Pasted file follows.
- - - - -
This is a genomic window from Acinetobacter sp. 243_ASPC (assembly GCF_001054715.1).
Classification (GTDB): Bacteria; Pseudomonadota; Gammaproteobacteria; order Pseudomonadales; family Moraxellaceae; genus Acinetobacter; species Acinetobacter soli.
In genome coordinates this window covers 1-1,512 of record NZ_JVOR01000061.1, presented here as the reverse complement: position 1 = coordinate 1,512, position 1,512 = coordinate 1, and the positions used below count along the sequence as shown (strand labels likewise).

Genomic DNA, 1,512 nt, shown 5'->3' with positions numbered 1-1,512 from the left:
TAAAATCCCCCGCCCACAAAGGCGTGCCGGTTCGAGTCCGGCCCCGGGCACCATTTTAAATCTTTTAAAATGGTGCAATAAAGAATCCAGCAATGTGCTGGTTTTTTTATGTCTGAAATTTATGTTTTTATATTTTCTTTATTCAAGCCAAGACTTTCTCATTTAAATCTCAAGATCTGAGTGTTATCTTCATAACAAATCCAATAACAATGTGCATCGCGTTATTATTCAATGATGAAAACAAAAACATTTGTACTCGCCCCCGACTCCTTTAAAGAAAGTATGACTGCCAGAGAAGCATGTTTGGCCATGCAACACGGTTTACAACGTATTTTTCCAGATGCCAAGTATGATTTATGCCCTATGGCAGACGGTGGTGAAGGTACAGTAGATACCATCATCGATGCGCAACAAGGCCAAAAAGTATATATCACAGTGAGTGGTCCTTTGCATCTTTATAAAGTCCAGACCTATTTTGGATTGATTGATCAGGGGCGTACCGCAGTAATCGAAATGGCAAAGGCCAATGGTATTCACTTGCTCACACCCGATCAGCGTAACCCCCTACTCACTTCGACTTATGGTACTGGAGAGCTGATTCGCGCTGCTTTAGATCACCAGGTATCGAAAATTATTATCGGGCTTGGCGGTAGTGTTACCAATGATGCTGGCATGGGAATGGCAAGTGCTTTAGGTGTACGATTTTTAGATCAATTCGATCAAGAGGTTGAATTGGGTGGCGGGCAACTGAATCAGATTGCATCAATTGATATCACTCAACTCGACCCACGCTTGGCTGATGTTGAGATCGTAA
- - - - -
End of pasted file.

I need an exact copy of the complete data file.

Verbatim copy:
This is a genomic window from Acinetobacter sp. 243_ASPC (assembly GCF_001054715.1).
Classification (GTDB): Bacteria; Pseudomonadota; Gammaproteobacteria; order Pseudomonadales; family Moraxellaceae; genus Acinetobacter; species Acinetobacter soli.
In genome coordinates this window covers 1-1,512 of record NZ_JVOR01000061.1, presented here as the reverse complement: position 1 = coordinate 1,512, position 1,512 = coordinate 1, and the positions used below count along the sequence as shown (strand labels likewise).

Genomic DNA, 1,512 nt, shown 5'->3' with positions numbered 1-1,512 from the left:
TAAAATCCCCCGCCCACAAAGGCGTGCCGGTTCGAGTCCGGCCCCGGGCACCATTTTAAATCTTTTAAAATGGTGCAATAAAGAATCCAGCAATGTGCTGGTTTTTTTATGTCTGAAATTTATGTTTTTATATTTTCTTTATTCAAGCCAAGACTTTCTCATTTAAATCTCAAGATCTGAGTGTTATCTTCATAACAAATCCAATAACAATGTGCATCGCGTTATTATTCAATGATGAAAACAAAAACATTTGTACTCGCCCCCGACTCCTTTAAAGAAAGTATGACTGCCAGAGAAGCATGTTTGGCCATGCAACACGGTTTACAACGTATTTTTCCAGATGCCAAGTATGATTTATGCCCTATGGCAGACGGTGGTGAAGGTACAGTAGATACCATCATCGATGCGCAACAAGGCCAAAAAGTATATATCACAGTGAGTGGTCCTTTGCATCTTTATAAAGTCCAGACCTATTTTGGATTGATTGATCAGGGGCGTACCGCAGTAATCGAAATGGCAAAGGCCAATGGTATTCACTTGCTCACACCCGATCAGCGTAACCCCCTACTCACTTCGACTTATGGTACTGGAGAGCTGATTCGCGCTGCTTTAGATCACCAGGTATCGAAAATTATTATCGGGCTTGGCGGTAGTGTTACCAATGATGCTGGCATGGGAATGGCAAGTGCTTTAGGTGTACGATTTTTAGATCAATTCGATCAAGAGGTTGAATTGGGTGGCGGGCAACTGAATCAGATTGCATCAATTGATATCACTCAACTCGACCCACGCTTGGCTGATGTTGAGATCGTAA